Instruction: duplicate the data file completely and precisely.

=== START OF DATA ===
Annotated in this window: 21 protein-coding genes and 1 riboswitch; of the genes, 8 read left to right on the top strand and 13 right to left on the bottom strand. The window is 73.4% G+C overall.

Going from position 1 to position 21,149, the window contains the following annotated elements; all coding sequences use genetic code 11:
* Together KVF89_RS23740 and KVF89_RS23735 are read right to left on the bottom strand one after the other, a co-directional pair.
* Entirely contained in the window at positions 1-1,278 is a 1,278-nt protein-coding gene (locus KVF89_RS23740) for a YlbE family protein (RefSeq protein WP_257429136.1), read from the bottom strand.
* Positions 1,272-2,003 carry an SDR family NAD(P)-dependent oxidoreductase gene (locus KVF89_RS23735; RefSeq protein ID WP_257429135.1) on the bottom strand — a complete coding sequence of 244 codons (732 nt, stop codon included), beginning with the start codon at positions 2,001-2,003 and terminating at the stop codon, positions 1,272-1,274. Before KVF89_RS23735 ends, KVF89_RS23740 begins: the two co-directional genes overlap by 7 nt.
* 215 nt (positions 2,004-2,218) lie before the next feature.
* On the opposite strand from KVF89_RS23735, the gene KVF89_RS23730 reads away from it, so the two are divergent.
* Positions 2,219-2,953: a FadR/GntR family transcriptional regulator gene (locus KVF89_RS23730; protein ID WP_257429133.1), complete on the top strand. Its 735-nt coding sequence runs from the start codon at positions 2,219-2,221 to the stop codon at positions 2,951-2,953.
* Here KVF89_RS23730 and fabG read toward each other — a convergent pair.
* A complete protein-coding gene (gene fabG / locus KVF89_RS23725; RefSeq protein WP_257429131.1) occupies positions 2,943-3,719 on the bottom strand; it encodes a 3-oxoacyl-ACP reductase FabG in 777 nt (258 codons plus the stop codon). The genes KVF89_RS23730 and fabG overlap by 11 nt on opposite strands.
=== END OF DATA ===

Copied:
Annotated in this window: 21 protein-coding genes and 1 riboswitch; of the genes, 8 read left to right on the top strand and 13 right to left on the bottom strand. The window is 73.4% G+C overall.

Going from position 1 to position 21,149, the window contains the following annotated elements; all coding sequences use genetic code 11:
* Together KVF89_RS23740 and KVF89_RS23735 are read right to left on the bottom strand one after the other, a co-directional pair.
* Entirely contained in the window at positions 1-1,278 is a 1,278-nt protein-coding gene (locus KVF89_RS23740) for a YlbE family protein (RefSeq protein WP_257429136.1), read from the bottom strand.
* Positions 1,272-2,003 carry an SDR family NAD(P)-dependent oxidoreductase gene (locus KVF89_RS23735; RefSeq protein ID WP_257429135.1) on the bottom strand — a complete coding sequence of 244 codons (732 nt, stop codon included), beginning with the start codon at positions 2,001-2,003 and terminating at the stop codon, positions 1,272-1,274. Before KVF89_RS23735 ends, KVF89_RS23740 begins: the two co-directional genes overlap by 7 nt.
* 215 nt (positions 2,004-2,218) lie before the next feature.
* On the opposite strand from KVF89_RS23735, the gene KVF89_RS23730 reads away from it, so the two are divergent.
* Positions 2,219-2,953: a FadR/GntR family transcriptional regulator gene (locus KVF89_RS23730; protein ID WP_257429133.1), complete on the top strand. Its 735-nt coding sequence runs from the start codon at positions 2,219-2,221 to the stop codon at positions 2,951-2,953.
* Here KVF89_RS23730 and fabG read toward each other — a convergent pair.
* A complete protein-coding gene (gene fabG / locus KVF89_RS23725; RefSeq protein WP_257429131.1) occupies positions 2,943-3,719 on the bottom strand; it encodes a 3-oxoacyl-ACP reductase FabG in 777 nt (258 codons plus the stop codon). The genes KVF89_RS23730 and fabG overlap by 11 nt on opposite strands.